NYPD planning changes to stop-and-frisk policy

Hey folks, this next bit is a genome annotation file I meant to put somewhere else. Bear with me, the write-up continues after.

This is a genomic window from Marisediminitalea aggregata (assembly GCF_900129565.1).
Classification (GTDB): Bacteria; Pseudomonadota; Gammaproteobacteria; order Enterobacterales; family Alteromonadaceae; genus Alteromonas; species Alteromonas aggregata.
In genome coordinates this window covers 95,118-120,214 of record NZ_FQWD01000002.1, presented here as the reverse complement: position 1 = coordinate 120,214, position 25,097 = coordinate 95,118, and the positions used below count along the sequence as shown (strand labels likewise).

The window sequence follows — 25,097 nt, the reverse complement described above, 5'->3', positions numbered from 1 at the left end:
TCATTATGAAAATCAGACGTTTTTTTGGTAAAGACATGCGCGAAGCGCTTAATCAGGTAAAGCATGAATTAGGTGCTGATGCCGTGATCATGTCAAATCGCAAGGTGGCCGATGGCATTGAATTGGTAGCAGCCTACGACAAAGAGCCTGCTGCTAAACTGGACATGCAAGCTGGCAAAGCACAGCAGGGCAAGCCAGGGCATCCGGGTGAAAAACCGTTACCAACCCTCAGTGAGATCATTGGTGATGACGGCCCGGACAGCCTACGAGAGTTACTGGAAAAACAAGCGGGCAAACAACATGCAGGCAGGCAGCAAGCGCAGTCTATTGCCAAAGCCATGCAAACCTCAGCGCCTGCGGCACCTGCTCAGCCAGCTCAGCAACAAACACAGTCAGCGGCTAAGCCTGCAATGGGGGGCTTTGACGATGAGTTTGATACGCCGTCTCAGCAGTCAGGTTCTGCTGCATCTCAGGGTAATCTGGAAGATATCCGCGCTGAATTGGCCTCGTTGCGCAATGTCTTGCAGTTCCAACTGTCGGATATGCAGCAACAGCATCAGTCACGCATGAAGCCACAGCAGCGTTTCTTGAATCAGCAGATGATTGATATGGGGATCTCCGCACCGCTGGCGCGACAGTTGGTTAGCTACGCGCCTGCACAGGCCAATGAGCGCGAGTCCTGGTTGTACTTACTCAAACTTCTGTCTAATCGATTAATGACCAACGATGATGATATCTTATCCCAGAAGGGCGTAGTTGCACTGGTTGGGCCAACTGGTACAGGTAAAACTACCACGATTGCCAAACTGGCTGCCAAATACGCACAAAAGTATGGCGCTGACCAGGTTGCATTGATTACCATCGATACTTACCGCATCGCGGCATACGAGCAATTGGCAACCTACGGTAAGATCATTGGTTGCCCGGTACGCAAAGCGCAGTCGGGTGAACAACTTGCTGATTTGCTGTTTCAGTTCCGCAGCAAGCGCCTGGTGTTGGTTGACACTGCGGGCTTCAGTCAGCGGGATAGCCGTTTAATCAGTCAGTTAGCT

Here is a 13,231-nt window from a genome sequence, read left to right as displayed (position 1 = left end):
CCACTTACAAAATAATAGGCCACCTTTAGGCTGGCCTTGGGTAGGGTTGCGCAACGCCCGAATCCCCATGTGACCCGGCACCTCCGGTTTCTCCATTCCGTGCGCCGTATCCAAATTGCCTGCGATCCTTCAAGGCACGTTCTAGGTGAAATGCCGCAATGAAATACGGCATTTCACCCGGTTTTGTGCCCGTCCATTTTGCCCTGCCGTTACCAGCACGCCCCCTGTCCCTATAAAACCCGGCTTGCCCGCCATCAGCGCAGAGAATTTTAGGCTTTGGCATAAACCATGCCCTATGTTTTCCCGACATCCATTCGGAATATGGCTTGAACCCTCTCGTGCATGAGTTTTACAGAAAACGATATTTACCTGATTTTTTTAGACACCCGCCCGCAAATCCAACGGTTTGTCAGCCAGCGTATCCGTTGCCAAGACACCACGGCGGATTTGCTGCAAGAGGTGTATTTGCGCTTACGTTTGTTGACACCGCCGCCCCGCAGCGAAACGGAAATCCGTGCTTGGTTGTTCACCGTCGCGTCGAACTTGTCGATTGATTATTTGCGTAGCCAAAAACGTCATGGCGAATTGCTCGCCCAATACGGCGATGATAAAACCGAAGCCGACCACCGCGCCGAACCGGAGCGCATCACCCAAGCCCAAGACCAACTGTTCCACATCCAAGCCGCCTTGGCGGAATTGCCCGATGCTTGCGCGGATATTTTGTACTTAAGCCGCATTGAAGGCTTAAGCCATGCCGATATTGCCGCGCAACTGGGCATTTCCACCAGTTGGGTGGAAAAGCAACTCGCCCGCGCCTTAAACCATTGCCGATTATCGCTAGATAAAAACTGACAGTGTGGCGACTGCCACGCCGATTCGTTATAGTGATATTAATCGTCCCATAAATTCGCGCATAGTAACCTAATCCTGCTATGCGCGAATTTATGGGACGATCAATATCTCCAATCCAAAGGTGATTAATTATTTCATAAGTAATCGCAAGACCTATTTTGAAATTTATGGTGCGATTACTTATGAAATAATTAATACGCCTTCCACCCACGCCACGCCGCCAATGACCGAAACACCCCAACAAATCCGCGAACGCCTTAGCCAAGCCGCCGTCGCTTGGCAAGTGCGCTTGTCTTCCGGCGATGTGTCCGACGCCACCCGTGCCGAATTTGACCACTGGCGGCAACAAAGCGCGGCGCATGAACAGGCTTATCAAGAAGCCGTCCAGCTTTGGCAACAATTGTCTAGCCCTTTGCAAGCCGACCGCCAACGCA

(AP) - Police Commissioner Raymond Kelly on Thursday announced changes to officer training and supervision amid a growing public outcry and a federal lawsuit claiming the stop, question and frisk policy at the nation's largest department amounts to racial profiling. Kelly sent a letter to City Council Speaker Christine Quinn detailing the changes. Quinn, a likely candidate for mayor, has been a vocal critic of the policy. Last year, more than 630,000 people were stopped, mostly black and Hispanic men. About half are frisked, and only about 10 percent are arrested. Kelly said in the letter that the steps were meant to increase public confidence in the tactic and that the New York Police Department has reiterated its policy that prohibits racial profiling. The department is also establishing an early warning system to identify officers who have received public complaints on the policy, and precinct commanders will be held accountable at weekly meetings. Kelly also created a new training course detailing how to conduct a lawful stop, following a review of the stop, question and frisk encounters. More than 1,500 officers who work in the highest-crime areas are receiving the training, and more will follow, Kelly said. The news comes a day after a federal judge gave class-action status to a lawsuit by people who had been stopped. The lawsuit accused the police department of purposefully targeting black and Hispanic neighborhoods and said officers are pressured to meet quotas as part of the program and are punished if they don't.